Expert evidence is crucial to patent litigation and the timely preparation and exchange of written expert reports prior to trial is one of most important steps of preparing for trial. Expert evidence is typically introduced on patent claim construction, validity, infringement and on remedies. Having expert evidence found inadmissible can significantly change the stakes at trial.
The Federal Courts Rules include deadlines for the delivery of expert reports, but typically a detailed schedule for the exchange of reports is set by the case management judge in consultation with the parties. The more detailed the schedule for expert reports, the less likely disputes will arise. Due to the timing, when disputes do arise, it is frequently only days or weeks prior to trial, when the parties are focused on preparing for trial and there is little or no time to fix things, such as by amending or preparing additional reports.
As set out in Rule 258, the Federal Courts Rules require that affidavits, statements or reports of expert witnesses accompany the pre-trial conference memorandum. An expert report is required to be delivered in order for the expert’s evidence to be admissible at trial – see Rule 279. The Rules contemplate that objections to expert witnesses and any other issues arising from the expert reports and qualifications be addressed “as early as possible” (Rule 52.5) and at the pre-trial conference (Rule 262(2)). A schedule for delivery of any responding reports may be issued following the pre-trial conference.
Supplementing the Federal Courts Rules are the Federal Court’s case and trial management guidelines for complex proceedings, which generally apply or guide intellectual property proceedings. These guidelines contemplate that any objections to expert reports or expert qualifications be made within 30 days of service of the reports, and no later than 30 days prior to trial.
Through the case management process, more detailed schedules may be developed for the exchange of reports, responding reports and the raising of objections. Often these schedules identify the subject matter of the reports being delivered on particular dates such as which reports will address claim construction, validity and infringement. Reply reports that address new issues included in responding reports are not permitted by default but may leave.
When there are disputes about the contents of expert reports, these issues may be considered by the case management judge or by the trial judge. The Guidelines say that any objections raised prior to trial should be made to the case management judge and the trial judge has the sole discretion to agree to hear any such objections at trial, if raised by the parties before the 30-day pre-trial period.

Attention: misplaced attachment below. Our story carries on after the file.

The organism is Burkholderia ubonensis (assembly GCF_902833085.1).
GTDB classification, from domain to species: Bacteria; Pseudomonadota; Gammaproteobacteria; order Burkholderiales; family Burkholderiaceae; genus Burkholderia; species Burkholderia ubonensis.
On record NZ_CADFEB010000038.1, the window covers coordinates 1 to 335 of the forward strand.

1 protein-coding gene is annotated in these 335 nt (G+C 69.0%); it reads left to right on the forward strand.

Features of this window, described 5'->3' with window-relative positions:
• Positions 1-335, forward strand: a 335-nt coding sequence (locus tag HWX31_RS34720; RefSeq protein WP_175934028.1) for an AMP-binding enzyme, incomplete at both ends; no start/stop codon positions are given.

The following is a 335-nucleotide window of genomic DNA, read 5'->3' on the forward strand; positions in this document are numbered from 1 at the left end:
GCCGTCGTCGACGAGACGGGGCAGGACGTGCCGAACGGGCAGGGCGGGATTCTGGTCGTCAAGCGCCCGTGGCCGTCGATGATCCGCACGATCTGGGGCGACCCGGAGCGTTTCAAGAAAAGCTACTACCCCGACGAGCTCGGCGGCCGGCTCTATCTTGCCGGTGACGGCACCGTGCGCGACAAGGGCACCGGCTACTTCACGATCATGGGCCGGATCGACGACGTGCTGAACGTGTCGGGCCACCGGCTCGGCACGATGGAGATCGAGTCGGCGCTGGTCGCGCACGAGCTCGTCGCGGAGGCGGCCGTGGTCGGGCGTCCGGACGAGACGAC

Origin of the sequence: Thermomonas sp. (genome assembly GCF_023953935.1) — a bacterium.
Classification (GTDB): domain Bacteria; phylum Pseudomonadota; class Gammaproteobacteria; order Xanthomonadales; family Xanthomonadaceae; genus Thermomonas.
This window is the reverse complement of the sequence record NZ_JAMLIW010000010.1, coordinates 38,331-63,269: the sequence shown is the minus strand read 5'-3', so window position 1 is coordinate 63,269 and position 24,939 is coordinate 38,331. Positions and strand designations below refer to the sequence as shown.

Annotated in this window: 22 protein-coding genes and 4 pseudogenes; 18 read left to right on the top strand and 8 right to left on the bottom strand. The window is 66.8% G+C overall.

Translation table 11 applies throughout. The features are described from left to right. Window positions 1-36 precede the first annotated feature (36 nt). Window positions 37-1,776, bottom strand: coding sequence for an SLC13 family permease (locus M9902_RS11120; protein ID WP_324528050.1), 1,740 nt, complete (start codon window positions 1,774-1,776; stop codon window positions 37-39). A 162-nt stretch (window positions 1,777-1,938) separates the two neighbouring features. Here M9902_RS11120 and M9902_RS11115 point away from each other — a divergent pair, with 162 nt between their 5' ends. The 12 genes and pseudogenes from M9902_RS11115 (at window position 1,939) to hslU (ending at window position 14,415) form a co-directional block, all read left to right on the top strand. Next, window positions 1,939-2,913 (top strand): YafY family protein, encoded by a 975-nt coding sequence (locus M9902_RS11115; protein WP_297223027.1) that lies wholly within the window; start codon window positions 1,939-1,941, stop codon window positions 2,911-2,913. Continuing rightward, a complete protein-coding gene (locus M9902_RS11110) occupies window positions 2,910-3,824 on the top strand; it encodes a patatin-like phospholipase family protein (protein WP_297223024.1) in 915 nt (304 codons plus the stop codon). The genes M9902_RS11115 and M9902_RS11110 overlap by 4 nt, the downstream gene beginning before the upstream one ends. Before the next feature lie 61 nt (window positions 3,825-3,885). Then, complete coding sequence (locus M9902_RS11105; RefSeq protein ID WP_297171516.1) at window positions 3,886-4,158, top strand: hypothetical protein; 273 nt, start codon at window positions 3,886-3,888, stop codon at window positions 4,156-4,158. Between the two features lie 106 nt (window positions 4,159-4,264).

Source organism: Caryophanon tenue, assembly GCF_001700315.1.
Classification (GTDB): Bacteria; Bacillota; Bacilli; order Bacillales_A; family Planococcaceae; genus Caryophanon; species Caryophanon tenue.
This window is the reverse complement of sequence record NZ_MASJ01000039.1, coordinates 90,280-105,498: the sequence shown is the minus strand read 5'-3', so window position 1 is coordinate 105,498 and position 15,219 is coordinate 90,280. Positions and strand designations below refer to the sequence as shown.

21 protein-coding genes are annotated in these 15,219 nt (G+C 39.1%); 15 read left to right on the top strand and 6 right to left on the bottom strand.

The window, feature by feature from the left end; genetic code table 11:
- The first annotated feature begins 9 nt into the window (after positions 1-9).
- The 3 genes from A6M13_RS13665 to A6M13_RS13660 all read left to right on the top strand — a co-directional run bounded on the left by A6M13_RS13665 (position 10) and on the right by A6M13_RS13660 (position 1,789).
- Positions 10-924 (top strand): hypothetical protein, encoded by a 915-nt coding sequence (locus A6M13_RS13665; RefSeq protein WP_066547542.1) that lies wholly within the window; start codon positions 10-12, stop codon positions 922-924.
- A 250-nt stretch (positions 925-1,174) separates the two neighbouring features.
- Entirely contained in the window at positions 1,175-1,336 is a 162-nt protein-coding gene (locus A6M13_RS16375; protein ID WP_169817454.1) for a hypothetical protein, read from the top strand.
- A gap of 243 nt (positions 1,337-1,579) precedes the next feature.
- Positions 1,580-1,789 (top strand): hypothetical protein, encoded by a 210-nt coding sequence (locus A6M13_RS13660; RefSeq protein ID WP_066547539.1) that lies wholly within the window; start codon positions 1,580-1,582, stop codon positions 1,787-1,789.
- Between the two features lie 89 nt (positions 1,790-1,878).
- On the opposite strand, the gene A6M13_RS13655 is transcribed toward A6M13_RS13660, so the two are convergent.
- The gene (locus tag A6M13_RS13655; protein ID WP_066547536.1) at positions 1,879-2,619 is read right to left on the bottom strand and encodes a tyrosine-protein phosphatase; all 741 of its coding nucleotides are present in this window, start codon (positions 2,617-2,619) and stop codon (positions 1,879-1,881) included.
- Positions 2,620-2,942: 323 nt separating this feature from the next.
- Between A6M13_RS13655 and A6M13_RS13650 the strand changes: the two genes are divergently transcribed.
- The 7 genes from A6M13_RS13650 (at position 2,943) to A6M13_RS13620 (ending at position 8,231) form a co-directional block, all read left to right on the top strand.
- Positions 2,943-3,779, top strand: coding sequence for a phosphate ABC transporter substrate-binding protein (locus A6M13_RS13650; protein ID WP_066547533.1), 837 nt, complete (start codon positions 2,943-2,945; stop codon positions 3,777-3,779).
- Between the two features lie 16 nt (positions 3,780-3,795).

Reply reports, that purport to respond to new issues arising from the other side’s responding reports, seem to be the most common point of dispute as parties disagree about whether the reply report is case-splitting, merely confirmatory or repetitious of the evidence in chief, should have been included in the report in chief, or is something that may be addressed in cross-examination. On the other hand, reply evidence may address new or unexpected positions in responding reports. In some cases, reply evidence, particularly from financial experts may helpfully summarize evidence or identify the points of disagreement between the experts.
A couple of recently reported court decisions highlight some of these disputes. In Paid Search Engine Tools, LLC v. Google Canada Corporation, 2021 FC 587, the defendant sought leave to introduce reply reports on the basis that the plaintiffs responding reports had introduced new positions on the skilled person, patent claim dates, non-infringing alternatives. The rely evidence was not admitted.
In contrast, in Akebia Therapeutics, Inc. v. Fibrogen, Inc., 2021 FC 171, various reply reports were admitted including on the basis that it helpful explained the difference of opinions between the experts or expanded on a fundamental scientific issue in the case, or address issues that could not have been anticipated. In this decision, Justice Barnes summarized his views on the admissibility of reply reports:
Ultimately the resolution of this type of motion will substantially turn on the judge’s view of what best serves the interests of justice and whether the evidence assists the Court in making its decision on the merits, subject, of course, to the avoidance of undue prejudice to a defendant.
As noted above, these disputes about reply reports typically arise on the eve of trial. While parties may work out a resolution, perhaps by separating objectionable from acceptable portions of the reports, if it needs to be resolved by the Court, the dispute can be one of the first instances that the trial judge gets involved in resolving issues between the parties.
Advanced planning, early scheduling of reports with the case management judge and discussions with opposing counsel can reduce unexpected disputes about expert reports. The inadmissibility of key expert evidence can significantly change the balance in a patent trial.